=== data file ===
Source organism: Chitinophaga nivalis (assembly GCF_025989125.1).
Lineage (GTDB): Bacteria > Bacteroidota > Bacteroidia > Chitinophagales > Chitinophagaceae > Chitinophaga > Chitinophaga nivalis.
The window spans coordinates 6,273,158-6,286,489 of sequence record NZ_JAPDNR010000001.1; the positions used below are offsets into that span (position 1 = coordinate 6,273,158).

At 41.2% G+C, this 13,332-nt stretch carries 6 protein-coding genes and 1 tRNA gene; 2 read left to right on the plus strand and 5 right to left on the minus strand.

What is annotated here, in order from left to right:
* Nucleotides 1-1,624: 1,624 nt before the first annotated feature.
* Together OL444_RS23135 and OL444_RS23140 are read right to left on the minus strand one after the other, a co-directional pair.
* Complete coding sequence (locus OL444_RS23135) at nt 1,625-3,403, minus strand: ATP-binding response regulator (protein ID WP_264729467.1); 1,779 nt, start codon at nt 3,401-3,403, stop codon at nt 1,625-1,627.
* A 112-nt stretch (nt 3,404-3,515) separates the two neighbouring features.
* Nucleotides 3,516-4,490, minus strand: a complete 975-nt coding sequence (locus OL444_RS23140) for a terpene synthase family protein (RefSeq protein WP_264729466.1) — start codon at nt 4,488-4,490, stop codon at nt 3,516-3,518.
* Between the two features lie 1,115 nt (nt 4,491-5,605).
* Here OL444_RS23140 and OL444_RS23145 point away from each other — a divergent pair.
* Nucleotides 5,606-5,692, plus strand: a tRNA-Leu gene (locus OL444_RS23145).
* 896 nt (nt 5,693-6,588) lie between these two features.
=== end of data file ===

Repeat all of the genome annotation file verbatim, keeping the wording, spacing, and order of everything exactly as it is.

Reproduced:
Source organism: Chitinophaga nivalis (assembly GCF_025989125.1).
Lineage (GTDB): Bacteria > Bacteroidota > Bacteroidia > Chitinophagales > Chitinophagaceae > Chitinophaga > Chitinophaga nivalis.
The window spans coordinates 6,273,158-6,286,489 of sequence record NZ_JAPDNR010000001.1; the positions used below are offsets into that span (position 1 = coordinate 6,273,158).

At 41.2% G+C, this 13,332-nt stretch carries 6 protein-coding genes and 1 tRNA gene; 2 read left to right on the plus strand and 5 right to left on the minus strand.

What is annotated here, in order from left to right:
* Nucleotides 1-1,624: 1,624 nt before the first annotated feature.
* Together OL444_RS23135 and OL444_RS23140 are read right to left on the minus strand one after the other, a co-directional pair.
* Complete coding sequence (locus OL444_RS23135) at nt 1,625-3,403, minus strand: ATP-binding response regulator (protein ID WP_264729467.1); 1,779 nt, start codon at nt 3,401-3,403, stop codon at nt 1,625-1,627.
* A 112-nt stretch (nt 3,404-3,515) separates the two neighbouring features.
* Nucleotides 3,516-4,490, minus strand: a complete 975-nt coding sequence (locus OL444_RS23140) for a terpene synthase family protein (RefSeq protein WP_264729466.1) — start codon at nt 4,488-4,490, stop codon at nt 3,516-3,518.
* Between the two features lie 1,115 nt (nt 4,491-5,605).
* Here OL444_RS23140 and OL444_RS23145 point away from each other — a divergent pair.
* Nucleotides 5,606-5,692, plus strand: a tRNA-Leu gene (locus OL444_RS23145).
* 896 nt (nt 5,693-6,588) lie between these two features.